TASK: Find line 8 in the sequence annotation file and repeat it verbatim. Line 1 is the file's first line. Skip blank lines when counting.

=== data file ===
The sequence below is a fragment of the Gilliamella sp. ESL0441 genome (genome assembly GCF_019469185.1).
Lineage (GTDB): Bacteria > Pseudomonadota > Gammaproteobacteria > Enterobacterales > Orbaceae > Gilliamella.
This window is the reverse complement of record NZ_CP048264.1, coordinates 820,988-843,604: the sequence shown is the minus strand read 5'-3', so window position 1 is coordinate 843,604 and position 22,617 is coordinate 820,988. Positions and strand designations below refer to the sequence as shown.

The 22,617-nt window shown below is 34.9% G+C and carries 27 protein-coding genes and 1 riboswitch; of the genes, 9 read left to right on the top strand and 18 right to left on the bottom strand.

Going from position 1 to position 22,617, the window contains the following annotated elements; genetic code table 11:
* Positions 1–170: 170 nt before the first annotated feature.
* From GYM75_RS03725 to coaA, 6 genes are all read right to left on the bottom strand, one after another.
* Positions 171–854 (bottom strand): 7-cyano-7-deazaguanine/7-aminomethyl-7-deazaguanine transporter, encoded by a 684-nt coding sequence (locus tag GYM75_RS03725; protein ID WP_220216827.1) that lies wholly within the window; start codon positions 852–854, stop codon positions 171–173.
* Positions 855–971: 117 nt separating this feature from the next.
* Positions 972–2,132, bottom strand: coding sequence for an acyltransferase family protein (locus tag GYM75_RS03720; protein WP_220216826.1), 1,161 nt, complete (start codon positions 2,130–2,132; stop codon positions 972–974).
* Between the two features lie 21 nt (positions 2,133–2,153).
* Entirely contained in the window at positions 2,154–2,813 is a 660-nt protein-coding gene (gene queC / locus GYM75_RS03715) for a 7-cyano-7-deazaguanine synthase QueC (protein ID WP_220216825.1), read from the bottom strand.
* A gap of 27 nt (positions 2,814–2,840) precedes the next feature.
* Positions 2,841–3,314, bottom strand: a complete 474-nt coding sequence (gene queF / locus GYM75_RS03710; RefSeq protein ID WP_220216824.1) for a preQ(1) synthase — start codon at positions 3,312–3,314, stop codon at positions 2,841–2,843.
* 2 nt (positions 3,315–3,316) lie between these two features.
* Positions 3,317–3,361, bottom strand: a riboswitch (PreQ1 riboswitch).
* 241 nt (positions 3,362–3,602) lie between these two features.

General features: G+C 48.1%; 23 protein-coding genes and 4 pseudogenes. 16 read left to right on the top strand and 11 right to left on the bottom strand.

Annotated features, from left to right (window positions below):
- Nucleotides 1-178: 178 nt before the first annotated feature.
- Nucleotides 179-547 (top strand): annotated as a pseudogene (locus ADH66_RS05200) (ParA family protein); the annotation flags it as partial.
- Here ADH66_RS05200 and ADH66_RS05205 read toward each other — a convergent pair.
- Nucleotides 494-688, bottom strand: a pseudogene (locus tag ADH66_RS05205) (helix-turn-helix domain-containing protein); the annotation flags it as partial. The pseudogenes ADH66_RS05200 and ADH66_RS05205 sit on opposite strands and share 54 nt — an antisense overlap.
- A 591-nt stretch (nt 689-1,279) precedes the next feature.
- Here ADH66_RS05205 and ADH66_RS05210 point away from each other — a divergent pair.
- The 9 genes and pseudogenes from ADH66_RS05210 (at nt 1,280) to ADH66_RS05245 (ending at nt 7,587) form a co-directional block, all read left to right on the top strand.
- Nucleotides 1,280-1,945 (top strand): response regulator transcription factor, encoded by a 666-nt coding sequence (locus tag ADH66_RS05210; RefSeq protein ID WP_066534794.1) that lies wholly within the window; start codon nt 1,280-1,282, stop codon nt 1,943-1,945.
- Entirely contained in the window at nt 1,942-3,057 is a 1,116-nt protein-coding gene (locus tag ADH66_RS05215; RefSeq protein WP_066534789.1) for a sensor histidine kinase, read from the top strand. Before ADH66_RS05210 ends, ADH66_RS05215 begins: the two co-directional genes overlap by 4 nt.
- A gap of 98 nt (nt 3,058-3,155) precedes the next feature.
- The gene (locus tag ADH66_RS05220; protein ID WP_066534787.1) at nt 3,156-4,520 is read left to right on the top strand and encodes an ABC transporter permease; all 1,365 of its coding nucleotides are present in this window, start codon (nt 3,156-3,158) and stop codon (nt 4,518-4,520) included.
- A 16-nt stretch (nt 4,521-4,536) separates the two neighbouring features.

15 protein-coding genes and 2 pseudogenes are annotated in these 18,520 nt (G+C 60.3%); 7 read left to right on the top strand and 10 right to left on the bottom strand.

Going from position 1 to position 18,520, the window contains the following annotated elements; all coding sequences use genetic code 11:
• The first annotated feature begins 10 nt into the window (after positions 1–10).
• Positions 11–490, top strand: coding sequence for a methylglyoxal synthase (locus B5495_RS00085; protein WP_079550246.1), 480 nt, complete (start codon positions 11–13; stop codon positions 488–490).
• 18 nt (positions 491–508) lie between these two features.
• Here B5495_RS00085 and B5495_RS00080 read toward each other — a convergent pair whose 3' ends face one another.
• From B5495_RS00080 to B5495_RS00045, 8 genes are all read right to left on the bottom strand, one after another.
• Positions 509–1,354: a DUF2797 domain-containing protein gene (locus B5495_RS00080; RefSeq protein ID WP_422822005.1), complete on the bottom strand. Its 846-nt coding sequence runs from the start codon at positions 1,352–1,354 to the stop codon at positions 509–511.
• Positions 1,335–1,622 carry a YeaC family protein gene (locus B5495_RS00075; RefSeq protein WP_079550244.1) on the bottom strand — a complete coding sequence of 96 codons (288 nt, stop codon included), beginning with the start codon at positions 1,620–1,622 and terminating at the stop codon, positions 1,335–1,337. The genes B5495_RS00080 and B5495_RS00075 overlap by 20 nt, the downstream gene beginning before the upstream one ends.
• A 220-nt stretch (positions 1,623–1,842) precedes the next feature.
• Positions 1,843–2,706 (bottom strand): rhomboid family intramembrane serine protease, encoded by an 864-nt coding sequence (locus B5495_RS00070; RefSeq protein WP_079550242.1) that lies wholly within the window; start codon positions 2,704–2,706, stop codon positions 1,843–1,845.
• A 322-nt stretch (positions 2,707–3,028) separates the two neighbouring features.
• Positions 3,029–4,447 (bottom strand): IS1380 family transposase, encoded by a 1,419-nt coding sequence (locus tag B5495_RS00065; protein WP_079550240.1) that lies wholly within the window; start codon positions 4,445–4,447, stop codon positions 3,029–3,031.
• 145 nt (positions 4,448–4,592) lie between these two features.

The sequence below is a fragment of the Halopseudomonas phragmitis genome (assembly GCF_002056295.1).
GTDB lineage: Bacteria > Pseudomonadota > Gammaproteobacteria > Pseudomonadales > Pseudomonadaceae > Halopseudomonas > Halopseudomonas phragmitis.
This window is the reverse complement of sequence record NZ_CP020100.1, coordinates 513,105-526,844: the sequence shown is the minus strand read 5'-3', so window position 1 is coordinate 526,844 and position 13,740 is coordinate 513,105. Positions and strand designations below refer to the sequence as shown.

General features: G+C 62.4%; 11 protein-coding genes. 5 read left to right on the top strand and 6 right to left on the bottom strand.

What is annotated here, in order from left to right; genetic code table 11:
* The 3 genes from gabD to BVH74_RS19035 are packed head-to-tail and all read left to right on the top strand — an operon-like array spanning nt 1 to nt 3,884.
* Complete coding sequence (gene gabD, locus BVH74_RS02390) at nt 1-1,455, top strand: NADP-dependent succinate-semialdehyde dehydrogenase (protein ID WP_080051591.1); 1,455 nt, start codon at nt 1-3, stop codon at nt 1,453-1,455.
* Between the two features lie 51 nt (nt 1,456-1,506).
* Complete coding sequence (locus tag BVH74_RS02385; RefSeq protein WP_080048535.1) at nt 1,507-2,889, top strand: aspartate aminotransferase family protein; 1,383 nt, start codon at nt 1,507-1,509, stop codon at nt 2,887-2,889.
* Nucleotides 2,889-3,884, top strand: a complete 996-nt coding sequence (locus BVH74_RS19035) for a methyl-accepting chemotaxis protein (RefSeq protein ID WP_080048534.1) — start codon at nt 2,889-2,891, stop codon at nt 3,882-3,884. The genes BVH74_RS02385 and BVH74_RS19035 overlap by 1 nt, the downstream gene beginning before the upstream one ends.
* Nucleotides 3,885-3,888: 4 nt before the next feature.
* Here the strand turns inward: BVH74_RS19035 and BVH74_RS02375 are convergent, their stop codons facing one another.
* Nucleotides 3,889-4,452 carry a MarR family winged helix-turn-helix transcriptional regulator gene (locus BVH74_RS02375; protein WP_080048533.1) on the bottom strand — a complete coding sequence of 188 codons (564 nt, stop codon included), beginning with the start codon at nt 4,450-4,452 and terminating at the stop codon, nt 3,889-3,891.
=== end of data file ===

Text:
* Positions 171–854 (bottom strand): 7-cyano-7-deazaguanine/7-aminomethyl-7-deazaguanine transporter, encoded by a 684-nt coding sequence (locus tag GYM75_RS03725; protein ID WP_220216827.1) that lies wholly within the window; start codon positions 852–854, stop codon positions 171–173.